From: Asmus Freytag (firstname.lastname@example.org)
Date: Thu Jan 25 2007 - 23:00:34 CST
On 1/25/2007 7:22 PM, John Hudson wrote:
> Asmus Freytag wrote:
>>> In Latin typography, ligature formation is largely a matter of
>>> stylistic preference. Stylistic preferences do not belong in plain
>> In some styles, ligature formation is subject to additional rules
>> that are then no longer a stylistic preference. The most widely know,
>> if only historically relevant, of these is Fraktur (which is encoded
>> in the Latin script). In Fraktur style, and probably dependent on the
>> language, there are a number of ligatures that are essentially
>> mandatory, such as 'ch' for Fraktur texts in German, and others, such
>> as 'st' that are mandatory in some words, and prohibited in others.
>> Once you decide to use Fraktur, ligatures become part of your
> Right, but deciding to use fraktur is itself a stylistic preference.
> I'm not sure that going through a text that one has decided to set in
> fraktur -- or which might possible be displayed in Fraktur -- and
> inserting ZWJ everywhere one wanted ligation to occure
not necessary as the problem can be solved by having the layout rules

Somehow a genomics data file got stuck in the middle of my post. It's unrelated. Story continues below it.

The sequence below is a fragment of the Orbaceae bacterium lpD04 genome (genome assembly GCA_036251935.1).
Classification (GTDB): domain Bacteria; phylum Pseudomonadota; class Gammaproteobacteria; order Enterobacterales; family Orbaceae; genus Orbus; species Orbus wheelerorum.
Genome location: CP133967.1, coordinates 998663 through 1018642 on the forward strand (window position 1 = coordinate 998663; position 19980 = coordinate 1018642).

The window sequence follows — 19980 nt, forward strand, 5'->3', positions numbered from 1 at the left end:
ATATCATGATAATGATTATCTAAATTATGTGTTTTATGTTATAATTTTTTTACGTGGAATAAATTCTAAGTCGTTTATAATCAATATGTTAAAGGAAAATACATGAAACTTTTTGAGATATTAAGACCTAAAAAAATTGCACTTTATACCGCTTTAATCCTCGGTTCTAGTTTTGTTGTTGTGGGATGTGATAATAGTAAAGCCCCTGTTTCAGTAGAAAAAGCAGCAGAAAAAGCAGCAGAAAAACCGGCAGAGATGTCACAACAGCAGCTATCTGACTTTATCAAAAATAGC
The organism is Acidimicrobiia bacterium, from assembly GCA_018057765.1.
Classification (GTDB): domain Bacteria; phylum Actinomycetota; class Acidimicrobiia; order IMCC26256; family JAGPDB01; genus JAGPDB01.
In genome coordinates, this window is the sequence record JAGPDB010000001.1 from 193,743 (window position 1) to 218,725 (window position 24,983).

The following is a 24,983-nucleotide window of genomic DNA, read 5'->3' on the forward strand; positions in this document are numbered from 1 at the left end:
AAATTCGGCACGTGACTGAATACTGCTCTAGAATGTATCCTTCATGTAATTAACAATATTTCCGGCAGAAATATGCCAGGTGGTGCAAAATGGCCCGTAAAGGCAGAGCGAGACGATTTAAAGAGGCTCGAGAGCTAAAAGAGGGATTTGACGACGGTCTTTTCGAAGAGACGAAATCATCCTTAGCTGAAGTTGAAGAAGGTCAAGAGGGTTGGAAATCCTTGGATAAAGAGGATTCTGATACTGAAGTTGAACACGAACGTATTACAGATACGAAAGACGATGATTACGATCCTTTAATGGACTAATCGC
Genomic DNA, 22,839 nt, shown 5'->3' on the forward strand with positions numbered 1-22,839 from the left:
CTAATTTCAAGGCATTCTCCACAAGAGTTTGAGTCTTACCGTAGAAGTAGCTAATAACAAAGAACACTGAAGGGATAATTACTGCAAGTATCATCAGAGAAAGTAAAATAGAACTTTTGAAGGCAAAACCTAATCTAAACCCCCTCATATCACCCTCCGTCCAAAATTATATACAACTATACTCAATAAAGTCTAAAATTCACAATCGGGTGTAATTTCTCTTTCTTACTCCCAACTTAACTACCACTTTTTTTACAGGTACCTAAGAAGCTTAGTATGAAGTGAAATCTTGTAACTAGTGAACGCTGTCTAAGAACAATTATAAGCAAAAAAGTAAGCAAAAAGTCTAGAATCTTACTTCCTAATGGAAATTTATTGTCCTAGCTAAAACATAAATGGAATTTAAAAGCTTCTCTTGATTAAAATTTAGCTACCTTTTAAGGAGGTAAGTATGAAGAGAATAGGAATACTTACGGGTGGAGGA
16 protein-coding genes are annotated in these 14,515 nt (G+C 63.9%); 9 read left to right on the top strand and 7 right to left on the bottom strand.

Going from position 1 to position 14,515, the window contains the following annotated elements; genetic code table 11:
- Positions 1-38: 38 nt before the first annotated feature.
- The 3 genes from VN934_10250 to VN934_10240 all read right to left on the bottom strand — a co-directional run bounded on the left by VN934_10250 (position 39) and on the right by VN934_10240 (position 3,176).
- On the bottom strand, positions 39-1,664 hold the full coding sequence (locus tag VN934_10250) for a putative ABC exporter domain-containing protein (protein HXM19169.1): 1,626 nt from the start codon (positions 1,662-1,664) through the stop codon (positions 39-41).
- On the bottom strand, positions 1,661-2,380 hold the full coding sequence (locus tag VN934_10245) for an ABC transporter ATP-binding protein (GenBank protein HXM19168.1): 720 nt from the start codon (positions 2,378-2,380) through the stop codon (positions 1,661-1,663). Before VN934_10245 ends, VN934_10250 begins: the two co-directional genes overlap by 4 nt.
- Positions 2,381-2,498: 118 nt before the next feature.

supply all the mandatory ligatures and as many of the optional ones as
needed for justification and other layout-related reasons - it's marking
the prohibited locations that's the issue in both Fraktur-based and
standard (!) orthography.
> and/or ZWNJ everywhere one didn't want it is a sensible way to enable
> the orthographic impact of this deicision.
> The sad fact is that there is no standard layout model for fraktur,
> nothing to say how a fraktur font should operate or how application of
> layout features in fraktur fonts should be handled. There isn't even
> any way to signal to an application or layout engine that a given font
> is fraktur.
By not treating Fraktur as a separately encoded script there is no
method to use the character encoding to make that signal. (And I'm not
saying that aspect should be different). But, as is often the case, many
features that we assume do have a place in the character/glyph model,
actually have no place at all, since the "glyph" part (i.e. font/layout)
of that model is so lacking in standardization compared to the strong
standardization on the character side of the model. (And in that
context, the failure of something as relatively unambitious as CSS to be
fully supported, speaks volumes).
The situation is by no means unique to Fraktur or the Latin script, but
I like to remind people that with all our advances we are still unable
to simply reprint common books the way they were on the bookshelves less
than one hundred years ago - even for a comparatively well-understood
and widely used language such as German.
> John Hudson
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